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A employee of state-owned Sberbank explains to a man how to fill a subscription form for Rosneft shares in one of the bank's central Moscow offices June 26, 2006.


Russia launched the long-awaited sale of a $5-billion (U.S.) stake in Sberbank on Monday, reducing its controlling interest in Europe's third-largest bank by equity value and reviving its stalled privatisation programme.

The sale of a 7.6 per cent stake in Sberbank has been held up for more than a year by weak markets, but last week's announcement of a new round of credit easing by the U.S. Federal Reserve lifted sentiment and opened the window to a placement.

Russian stocks rallied by 8 per cent on Friday, propelling Sberbank shares to their highest since April and putting the state in a position to sell into strength.

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"This was the best imaginable day of the past 15 months to take the decision to go to the market," Chief Executive German Gref told Reuters in a telephone interview.

Mr. Gref said he hoped asset managers in China, Singapore and Hong Kong, among others, would be interested in the three-day offering, which may be closed early if there are enough orders.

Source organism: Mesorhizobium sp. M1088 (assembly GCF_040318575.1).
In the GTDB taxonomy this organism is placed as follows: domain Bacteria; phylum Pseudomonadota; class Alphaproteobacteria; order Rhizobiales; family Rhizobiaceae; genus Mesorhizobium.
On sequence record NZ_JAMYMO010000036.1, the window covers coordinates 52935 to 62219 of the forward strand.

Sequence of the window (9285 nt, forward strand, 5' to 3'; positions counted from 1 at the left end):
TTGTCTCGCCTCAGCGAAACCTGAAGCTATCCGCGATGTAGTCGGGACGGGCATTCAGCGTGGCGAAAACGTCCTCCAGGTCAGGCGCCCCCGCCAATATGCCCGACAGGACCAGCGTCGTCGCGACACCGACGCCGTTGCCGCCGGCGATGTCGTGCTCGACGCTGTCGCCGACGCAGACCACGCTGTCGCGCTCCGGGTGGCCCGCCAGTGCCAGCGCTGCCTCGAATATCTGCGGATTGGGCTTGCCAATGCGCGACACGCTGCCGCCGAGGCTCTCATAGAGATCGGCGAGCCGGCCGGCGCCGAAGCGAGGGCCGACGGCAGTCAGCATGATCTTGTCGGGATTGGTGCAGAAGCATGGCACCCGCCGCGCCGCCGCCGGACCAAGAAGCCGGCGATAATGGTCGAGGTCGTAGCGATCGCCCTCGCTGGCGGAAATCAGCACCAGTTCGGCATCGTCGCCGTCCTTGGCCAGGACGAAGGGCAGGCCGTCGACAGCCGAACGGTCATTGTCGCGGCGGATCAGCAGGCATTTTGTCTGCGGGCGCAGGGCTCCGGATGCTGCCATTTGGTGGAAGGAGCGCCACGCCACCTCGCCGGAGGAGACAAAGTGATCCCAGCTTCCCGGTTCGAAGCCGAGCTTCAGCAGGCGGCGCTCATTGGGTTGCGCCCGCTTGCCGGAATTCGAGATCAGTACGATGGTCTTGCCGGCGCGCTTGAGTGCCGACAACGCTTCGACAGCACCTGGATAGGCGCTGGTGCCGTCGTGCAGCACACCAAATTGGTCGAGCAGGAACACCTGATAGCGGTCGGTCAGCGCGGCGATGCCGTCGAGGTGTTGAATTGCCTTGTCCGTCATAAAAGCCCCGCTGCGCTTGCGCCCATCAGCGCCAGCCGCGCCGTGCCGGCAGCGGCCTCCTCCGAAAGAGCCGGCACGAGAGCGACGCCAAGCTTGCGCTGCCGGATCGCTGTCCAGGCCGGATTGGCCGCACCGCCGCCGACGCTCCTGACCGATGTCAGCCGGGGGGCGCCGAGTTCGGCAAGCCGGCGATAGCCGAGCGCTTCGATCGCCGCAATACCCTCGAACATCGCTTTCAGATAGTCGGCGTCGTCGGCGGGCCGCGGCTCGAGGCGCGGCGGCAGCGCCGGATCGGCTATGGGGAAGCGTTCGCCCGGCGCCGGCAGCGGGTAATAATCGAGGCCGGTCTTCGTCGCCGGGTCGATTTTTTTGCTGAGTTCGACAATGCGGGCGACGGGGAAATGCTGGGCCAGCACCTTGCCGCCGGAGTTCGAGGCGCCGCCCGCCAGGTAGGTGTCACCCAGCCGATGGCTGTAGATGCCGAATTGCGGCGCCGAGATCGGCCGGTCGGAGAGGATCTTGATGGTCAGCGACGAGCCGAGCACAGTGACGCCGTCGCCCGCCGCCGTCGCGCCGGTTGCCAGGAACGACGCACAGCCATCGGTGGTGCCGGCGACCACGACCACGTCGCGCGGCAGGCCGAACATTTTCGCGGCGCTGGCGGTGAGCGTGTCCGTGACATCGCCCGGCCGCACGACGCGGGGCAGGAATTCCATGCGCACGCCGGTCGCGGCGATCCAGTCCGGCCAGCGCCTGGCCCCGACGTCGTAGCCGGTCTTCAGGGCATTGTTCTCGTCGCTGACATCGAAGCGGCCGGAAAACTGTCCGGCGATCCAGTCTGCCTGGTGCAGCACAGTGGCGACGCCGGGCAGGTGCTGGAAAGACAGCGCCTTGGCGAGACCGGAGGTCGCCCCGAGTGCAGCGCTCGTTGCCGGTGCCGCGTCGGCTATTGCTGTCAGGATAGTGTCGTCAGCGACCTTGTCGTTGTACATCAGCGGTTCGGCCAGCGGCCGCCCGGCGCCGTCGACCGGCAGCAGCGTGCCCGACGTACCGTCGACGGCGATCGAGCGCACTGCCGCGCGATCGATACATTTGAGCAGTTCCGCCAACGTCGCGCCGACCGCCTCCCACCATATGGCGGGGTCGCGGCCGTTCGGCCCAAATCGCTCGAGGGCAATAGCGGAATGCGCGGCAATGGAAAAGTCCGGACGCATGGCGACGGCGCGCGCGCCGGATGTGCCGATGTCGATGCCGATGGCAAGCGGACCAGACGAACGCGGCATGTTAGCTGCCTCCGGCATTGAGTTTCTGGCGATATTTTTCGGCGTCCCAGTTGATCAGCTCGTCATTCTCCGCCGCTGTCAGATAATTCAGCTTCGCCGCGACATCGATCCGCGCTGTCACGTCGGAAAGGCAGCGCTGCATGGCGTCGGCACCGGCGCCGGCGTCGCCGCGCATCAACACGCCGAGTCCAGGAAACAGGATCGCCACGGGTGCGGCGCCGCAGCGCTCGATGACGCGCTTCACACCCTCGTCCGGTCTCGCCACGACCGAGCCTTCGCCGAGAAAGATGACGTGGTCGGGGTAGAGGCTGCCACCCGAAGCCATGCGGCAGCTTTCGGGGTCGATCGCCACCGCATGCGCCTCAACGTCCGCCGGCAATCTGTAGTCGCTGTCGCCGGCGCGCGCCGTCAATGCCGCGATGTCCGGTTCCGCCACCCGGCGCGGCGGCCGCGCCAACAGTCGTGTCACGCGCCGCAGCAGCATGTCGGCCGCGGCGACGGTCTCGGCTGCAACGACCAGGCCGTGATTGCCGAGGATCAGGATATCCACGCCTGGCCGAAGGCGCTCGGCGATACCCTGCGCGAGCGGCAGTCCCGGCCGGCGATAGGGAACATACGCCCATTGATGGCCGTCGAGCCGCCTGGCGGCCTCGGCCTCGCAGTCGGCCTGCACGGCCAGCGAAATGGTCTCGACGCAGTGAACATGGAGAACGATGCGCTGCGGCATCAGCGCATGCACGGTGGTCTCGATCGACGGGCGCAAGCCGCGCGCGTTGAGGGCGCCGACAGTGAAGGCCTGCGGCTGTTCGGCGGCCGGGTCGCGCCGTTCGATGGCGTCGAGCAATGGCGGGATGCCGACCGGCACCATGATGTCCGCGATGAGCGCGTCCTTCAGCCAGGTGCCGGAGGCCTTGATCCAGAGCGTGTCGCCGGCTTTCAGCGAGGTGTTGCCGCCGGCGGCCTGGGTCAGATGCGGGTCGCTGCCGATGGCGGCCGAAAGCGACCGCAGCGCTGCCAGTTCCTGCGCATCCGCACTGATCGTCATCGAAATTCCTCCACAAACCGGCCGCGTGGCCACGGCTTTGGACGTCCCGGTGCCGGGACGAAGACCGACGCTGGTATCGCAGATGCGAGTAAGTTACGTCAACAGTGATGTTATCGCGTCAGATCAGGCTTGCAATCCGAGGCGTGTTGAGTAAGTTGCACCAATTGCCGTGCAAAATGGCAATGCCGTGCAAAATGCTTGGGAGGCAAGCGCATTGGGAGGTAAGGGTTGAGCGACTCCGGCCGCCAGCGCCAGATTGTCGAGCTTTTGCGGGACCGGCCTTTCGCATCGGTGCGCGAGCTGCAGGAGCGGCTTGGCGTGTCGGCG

The bank will hold investor presentations on Tuesday in London and New York.

The sale will help clear a stock overhang that has held back the recent share performance of the former Soviet state savings bank, and capped Russian market valuations at a big discount to other emerging markets.

It will boost the liquidity of Russia's most actively traded stock, widely viewed by investors as a proxy for economic growth running at 4 per cent, and by one estimate the world's best-performing large company stock over the past decade after U.S. Apple Inc., maker of the iPhone.

While delivering a welcome revenue windfall, the sale also sends a signal to markets that President Vladimir Putin, who returned to the Kremlin in May, is willing to press ahead with privatizations after a lengthy pause.

Russia has set out ambitious plans to reduce the 50 per cent share of the state in the economy to boost efficiency and growth but, despite running a budget surplus thanks to high oil prices, has proved unwilling to sell state assets on the cheap.

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"Russia will probably start to perform because Sberbank will perform," said Bruce Bower, a portfolio manager at Moscow-based fund manager Verno Capital, which owns Sberbank and will seek to add to its position via the secondary offering.

"Firstly, if they can find $5-billion for this they can find money for other privatisations," added Mr. Bower. "Secondly, there was a lot of worry that the government was not committed to reform. I think this forces (critics) to revise their opinions."

The Sberbank deal will also set the tone for an initial public offering planned by Russia's No.2 mobile phone company MegaFon, which could happen within weeks and which analysts estimate could raise $3-billion.

Sberbank said it would price the sale of 1.7 billion shares at between 91 roubles ($2.99 U.S.) apiece and the market price at the time of closing the books on the sale.